Girl Scouting in Utah started in 1920 in Ogden, Utah and the first troops registered in Salt Lake City in 1921. In 1961 the current major council in Utah, Girl Scouts of Utah, was founded by the merging of several smaller councils.

Girl Scouts-Arizona Cactus-Pine Council[edit]

In Utah, Girl Scouts-Arizona Cactus-Pine Council, headquartered in Phoenix, Arizona, serves girls living in the Navajo Nation in southern Utah.[18]

Girl Scouts of Utah[edit]

Girls Scouts of Utah, headquartered in Salt Lake City, serves over 9,000 girls in Utah and West Wendover, Nevada.[19]

Service Centers
Camps
  • Camp Cloud Rim is 27 acres (0.11 km2) at over 9,000 feet (2,700 m) by Lake Brimhall in the Wasatch Mountains near Park City, Utah. It was built by the Utah Works Progress Administration in the early 1930s. Originally named Camp Pinar, it was renamed to Camp Cloud Rim in 1937. The Lodge was destroyed by fire in 1992 but rebuilt and named the Janet Quinney Lawson Lodge. The new lodge was dedicated on August 14, 1999, and Janet Quinney Lawson was in attendance for the ceremony.[20] In 2013, the Girl Scouts of Utah council officially bought 236 acres of land just south of Cloud Rim from Silver Islet Lake Partners. The land has a conservation easement on all but 18 acres, so the Girl Scouts plan to build some rustic cabins, but will mostly preserve the land.[21]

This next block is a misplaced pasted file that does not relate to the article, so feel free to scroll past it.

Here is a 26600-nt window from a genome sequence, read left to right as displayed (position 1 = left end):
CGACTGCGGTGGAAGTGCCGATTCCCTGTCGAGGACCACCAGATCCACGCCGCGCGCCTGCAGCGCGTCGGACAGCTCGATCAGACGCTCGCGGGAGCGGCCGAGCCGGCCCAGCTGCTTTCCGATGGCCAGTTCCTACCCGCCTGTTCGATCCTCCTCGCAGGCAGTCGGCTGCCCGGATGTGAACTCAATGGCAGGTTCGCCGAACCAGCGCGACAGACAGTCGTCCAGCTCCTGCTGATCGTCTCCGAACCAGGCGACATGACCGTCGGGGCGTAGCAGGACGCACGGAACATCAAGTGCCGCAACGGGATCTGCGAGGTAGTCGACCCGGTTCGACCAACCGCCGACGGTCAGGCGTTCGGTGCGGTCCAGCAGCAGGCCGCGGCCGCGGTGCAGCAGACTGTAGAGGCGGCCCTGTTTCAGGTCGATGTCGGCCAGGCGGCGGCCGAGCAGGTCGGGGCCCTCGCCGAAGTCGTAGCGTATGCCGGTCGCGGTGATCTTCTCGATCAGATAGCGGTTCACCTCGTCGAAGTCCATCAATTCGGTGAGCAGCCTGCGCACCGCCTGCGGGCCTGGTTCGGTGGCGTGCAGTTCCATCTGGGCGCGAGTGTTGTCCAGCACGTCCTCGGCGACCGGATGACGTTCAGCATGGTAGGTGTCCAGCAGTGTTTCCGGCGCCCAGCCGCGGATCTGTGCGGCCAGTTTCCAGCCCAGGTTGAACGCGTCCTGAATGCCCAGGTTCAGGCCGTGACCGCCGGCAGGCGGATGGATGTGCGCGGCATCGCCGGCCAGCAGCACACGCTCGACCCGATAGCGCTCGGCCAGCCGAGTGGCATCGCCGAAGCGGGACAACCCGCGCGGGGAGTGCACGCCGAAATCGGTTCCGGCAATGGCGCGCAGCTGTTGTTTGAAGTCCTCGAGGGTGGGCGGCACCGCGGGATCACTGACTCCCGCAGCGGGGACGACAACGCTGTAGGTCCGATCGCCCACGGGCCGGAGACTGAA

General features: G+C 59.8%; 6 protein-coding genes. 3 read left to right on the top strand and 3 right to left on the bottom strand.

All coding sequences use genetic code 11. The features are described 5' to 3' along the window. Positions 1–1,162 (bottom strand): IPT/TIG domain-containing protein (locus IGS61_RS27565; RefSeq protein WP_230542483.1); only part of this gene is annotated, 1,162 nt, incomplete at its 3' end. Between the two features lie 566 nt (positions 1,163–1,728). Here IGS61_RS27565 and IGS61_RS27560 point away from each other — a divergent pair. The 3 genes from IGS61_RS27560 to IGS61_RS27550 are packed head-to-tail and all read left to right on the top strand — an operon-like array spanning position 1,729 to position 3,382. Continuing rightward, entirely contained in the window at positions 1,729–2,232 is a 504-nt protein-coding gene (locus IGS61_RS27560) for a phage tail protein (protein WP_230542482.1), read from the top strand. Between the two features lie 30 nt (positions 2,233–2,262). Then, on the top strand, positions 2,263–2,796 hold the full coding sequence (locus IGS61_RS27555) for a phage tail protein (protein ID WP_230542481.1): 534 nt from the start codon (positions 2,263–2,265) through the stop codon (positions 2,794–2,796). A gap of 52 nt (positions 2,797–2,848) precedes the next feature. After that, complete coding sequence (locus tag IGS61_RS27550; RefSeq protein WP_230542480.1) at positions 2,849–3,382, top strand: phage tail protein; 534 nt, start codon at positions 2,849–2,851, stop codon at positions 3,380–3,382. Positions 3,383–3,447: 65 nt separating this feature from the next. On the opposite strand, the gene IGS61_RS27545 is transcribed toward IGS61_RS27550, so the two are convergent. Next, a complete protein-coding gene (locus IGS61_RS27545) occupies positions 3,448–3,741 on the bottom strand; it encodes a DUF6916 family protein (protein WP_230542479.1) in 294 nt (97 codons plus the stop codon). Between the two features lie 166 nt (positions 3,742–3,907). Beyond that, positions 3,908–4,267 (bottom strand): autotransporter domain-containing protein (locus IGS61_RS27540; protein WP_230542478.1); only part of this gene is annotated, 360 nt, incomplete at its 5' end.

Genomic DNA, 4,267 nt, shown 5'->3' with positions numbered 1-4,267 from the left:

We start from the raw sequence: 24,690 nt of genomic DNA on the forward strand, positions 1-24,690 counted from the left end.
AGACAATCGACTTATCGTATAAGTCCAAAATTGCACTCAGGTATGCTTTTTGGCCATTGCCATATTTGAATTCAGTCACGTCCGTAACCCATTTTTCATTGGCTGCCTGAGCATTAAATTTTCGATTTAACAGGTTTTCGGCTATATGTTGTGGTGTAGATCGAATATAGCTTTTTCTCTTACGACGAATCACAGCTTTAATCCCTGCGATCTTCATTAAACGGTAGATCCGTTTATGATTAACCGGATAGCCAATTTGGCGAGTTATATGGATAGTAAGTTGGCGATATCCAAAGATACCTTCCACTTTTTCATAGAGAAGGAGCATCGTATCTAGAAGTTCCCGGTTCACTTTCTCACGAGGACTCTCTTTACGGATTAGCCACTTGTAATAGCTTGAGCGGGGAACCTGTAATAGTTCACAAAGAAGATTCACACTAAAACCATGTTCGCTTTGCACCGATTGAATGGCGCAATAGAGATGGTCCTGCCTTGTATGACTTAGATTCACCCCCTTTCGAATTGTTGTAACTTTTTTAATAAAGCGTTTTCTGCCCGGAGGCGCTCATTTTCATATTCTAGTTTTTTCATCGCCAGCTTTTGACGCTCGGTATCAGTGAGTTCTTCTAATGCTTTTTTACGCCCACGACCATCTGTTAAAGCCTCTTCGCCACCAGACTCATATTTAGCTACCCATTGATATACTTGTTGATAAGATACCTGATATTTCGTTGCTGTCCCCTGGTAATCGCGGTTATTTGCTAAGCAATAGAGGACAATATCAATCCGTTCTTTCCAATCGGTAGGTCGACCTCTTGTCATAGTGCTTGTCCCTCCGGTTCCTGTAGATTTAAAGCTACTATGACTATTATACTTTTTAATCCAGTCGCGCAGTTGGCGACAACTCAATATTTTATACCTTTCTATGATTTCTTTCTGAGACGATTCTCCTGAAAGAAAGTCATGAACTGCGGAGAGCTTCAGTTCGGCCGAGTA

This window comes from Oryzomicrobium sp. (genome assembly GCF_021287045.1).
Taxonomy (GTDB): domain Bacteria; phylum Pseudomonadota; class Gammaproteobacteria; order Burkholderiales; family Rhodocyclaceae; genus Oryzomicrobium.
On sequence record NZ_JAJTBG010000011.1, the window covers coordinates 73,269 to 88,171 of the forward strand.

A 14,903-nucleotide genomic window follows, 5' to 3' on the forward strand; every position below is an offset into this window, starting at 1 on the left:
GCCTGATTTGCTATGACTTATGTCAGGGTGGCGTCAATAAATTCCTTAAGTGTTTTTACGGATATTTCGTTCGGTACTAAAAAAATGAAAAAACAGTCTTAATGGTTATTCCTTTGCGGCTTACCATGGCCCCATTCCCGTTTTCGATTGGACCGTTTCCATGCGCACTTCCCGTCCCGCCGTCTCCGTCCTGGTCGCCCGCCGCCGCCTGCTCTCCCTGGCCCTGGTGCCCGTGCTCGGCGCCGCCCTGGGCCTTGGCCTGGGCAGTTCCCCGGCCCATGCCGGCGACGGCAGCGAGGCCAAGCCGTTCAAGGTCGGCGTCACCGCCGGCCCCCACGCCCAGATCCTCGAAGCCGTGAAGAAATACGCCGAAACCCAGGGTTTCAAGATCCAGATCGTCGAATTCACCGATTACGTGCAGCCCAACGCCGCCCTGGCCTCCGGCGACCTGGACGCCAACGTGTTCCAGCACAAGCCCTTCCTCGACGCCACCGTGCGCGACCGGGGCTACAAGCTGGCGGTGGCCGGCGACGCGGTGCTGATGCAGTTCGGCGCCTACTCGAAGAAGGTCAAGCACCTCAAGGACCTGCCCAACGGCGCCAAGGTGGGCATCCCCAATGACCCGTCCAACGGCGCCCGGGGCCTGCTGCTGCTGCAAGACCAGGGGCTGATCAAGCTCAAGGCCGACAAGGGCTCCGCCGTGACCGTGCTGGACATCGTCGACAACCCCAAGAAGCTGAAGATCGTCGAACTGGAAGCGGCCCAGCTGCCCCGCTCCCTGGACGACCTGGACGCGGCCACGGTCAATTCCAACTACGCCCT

• Trefoil Ranch is 123 acres (0.50 km2) near Provo, Utah. It was built in 1943 by volunteers. In 2002, a new lodge was built and dedicated in 2003 featuring new restrooms, a classroom facility, and a new showerhouse.[22]

Executive pay controversy[edit]

In 2007 it was disclosed that the leader of the Great Salt Lake Council received more than $200,000 a year in compensation.[23][24] Executive pay became an issue again in 2011 during the annual Friends of Scouting campaign.[25][26] During that time, a scout leader in an LDS ward distributed a disclaimer that the Friends of Scouting monies do not directly benefit the local Scout troop, but are used to pay expenses at the council and national level, including executive pay which he felt was excessive. The leader was subsequently removed from his scouting role by his ecclesiastical leaders.[27]

See also[edit]

References[edit]

  1. ^ Arave, Lynn (10 July 2003), "Scouting celebrates rich anniversary", Deseret News, retrieved 2012-05-03 
  2. ^ Lindblad, Victor (1971), History of the Boy Scout movement in the Cache Valley Council area: 1909-1928, p. [page needed], OCLC 6715476